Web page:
'TOUCH THE MIND'

THE CREATION OF THE MEDICINE BUDDHA SAND MANDALA

Monday 11th to Sunday 17th February

With the Tibetan Buddhist monks from Sera Mey Monastery in South India


Join us at the Crystal Castle as we welcome the monks from Sera Mey Monastery for the creation of the Medicine Buddha Sand Mandala.

“The Medicine Buddha is the Buddha of healing. He heals not only physical sickness but also mental sickness like anger, pride and jealousy. The mandala is an ancient art form of Tibetan Buddhism and is a sacred form of art used by Tibetan monks & artists, & is translated as ‘circle of harmony. It is a palace, and all of the patterns in the mandala have symbolism and meaning.” Geshe Ngawang Gedun, Sera Mey Monastery in southern India.

Join the monks each day at 10.30am for chanting and meditation to invoke the divine energy of the Medicine Buddha, who resides within the mandala itself. The mandala is, as such, a divine palace of residence.
The monks request the Medicine Buddha's blessings for healing for all beings; for the people who come to see it; for the local community and for the region; for our country and for the world.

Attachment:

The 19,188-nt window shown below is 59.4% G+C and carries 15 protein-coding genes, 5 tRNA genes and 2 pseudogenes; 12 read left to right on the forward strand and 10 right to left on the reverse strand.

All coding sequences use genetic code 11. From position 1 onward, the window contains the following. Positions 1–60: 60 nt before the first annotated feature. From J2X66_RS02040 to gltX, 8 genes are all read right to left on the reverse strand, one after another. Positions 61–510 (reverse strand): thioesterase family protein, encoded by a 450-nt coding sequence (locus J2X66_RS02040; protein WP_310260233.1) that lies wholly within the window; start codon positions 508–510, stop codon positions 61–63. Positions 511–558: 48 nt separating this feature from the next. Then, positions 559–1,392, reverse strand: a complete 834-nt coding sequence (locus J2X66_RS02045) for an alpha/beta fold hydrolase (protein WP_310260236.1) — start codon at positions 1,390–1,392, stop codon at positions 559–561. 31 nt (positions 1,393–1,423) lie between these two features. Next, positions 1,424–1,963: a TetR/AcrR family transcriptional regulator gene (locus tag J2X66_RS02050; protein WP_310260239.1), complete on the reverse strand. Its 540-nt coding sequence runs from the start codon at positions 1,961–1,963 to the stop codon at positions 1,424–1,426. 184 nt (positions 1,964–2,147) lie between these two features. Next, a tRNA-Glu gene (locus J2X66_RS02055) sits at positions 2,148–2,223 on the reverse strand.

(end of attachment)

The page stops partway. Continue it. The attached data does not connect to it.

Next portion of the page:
Daily Program Monday 11th to Saturday 16th

10.30 - 11am ~ Meditation and chanting
11am – 3.30pm ~ Medicine Buddha sand mandala creation
3.30pm to 4.30pm ~ Dedication prayers

Sunday 17th February

10.30 - 11am ~ Meditation and chanting
11am – 3.30pm ~ Medicine Buddha sand mandala creation
3.30pm ~ Dissolution ceremony of the sand mandala

After the sand mandala is finished you are invited to join the monks and collectively pray for peace and harmony in the world.

Dissolution
To remind us that life is an ever-changing cycle the millions of grains of colourful sand are dismantled to demonstrate the truth of impermanence in this world. The sand mandala grains will then be dispersed into the waters of the Buddha pond, which will then fill the waterways, the oceans & thus spread around the planet.

Creating sand mandalas
The monks make the sand mandalas with chakpurs, long metal instruments that look like funnels. The coloured sand is released from the chakpur by rubbing two chakpurs together. This vibration causes the granules to fall down through the funnel to create the patterns.
Though mandalas take about five to seven days to create, it takes the monks over a year to learn and memorize their patterns. They learn the mandalas from Buddhist texts, such as tantric texts and scriptures.

The Crystal Castle is delighted to have the monks here in order to support the Sera Mey Monastery and to help preserve Tibetan culture. This event will raise funds for the new Yerpa temple at Sera Mey Monastery.

Sera Mey Monastery
Sera Mey Monastery is a large, Tibetan monastic university situated near Mysore in South India. The university is made up of individual houses, or Khangtsen, one of which is Yerpa; and they must support their own monastic students by attracting donations from outside. There will be a Tibetan market stall held each day during the monks visit, all proceeds will go directly to their cause.